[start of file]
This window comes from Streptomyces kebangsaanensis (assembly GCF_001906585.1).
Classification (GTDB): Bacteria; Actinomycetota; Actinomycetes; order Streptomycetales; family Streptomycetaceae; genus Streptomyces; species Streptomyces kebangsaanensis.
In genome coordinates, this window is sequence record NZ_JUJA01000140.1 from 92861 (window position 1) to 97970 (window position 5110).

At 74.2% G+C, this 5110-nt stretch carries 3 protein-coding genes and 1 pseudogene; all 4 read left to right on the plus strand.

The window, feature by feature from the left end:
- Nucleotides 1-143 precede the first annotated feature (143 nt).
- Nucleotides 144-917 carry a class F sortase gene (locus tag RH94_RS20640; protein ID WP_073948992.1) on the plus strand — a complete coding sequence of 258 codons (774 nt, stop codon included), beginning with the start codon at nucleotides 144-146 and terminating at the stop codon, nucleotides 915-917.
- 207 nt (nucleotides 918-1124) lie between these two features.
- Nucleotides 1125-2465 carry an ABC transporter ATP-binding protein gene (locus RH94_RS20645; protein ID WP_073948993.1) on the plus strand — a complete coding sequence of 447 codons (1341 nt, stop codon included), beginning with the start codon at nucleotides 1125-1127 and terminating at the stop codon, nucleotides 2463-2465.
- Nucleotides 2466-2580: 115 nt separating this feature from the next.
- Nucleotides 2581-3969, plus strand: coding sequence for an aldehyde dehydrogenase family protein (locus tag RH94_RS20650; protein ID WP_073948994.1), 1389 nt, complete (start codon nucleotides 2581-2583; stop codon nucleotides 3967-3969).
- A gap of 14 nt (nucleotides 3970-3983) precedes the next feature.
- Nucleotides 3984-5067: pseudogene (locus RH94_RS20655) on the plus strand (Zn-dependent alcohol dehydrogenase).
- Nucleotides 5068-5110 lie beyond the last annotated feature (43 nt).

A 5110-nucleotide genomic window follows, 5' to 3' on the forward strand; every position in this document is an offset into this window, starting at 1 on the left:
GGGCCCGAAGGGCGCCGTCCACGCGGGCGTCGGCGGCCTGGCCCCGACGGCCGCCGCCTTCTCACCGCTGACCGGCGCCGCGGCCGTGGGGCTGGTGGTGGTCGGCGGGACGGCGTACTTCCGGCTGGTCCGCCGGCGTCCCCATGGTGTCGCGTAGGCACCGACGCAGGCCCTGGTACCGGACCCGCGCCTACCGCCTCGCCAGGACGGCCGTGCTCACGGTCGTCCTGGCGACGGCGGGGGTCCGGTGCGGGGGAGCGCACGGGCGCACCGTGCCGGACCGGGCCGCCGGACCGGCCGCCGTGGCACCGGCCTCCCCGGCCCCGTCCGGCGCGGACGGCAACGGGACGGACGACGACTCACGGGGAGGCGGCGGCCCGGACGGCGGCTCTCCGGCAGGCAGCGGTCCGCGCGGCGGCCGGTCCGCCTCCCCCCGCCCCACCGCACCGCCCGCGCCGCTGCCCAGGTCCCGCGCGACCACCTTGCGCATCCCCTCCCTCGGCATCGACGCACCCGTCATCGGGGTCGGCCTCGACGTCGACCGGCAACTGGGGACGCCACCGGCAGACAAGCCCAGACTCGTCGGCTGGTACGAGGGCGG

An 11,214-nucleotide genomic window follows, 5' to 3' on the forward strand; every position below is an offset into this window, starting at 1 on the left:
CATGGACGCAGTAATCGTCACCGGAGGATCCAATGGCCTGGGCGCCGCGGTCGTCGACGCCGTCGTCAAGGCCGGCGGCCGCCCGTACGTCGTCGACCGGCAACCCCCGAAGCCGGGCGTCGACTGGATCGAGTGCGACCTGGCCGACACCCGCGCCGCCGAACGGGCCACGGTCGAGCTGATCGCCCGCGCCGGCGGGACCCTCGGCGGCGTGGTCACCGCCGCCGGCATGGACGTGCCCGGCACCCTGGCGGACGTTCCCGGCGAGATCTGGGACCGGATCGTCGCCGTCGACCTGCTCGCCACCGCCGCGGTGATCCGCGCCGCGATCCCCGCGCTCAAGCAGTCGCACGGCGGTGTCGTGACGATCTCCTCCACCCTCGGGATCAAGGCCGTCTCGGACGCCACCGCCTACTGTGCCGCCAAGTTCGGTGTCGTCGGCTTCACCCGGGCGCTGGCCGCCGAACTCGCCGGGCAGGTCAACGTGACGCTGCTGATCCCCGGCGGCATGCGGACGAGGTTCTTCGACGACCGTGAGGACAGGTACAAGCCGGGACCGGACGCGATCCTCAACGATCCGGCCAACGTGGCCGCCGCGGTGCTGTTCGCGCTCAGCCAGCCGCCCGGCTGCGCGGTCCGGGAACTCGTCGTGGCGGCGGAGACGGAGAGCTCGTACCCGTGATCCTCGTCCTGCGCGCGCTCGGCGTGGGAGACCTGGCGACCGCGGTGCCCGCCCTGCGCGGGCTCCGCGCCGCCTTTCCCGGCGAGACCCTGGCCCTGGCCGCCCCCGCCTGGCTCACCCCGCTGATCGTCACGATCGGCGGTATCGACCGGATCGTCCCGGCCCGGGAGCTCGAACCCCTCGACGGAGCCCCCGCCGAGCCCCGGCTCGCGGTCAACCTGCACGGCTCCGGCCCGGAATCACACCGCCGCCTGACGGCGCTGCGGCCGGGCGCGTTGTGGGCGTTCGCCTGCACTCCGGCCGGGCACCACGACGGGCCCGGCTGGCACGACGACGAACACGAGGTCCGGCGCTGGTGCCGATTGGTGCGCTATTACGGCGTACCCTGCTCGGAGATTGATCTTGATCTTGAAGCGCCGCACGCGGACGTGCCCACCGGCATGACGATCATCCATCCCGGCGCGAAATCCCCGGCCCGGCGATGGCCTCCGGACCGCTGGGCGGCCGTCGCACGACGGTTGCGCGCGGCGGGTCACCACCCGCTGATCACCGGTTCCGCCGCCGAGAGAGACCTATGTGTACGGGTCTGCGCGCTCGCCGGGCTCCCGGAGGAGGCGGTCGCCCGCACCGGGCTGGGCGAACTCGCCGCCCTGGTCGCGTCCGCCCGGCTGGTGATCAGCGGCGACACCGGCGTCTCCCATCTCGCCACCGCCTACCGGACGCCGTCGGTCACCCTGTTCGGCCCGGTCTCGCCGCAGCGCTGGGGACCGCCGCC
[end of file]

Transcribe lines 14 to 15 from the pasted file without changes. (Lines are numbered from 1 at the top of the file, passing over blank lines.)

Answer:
- Nucleotides 5068-5110 lie beyond the last annotated feature (43 nt).

A 5110-nucleotide genomic window follows, 5' to 3' on the forward strand; every position in this document is an offset into this window, starting at 1 on the left: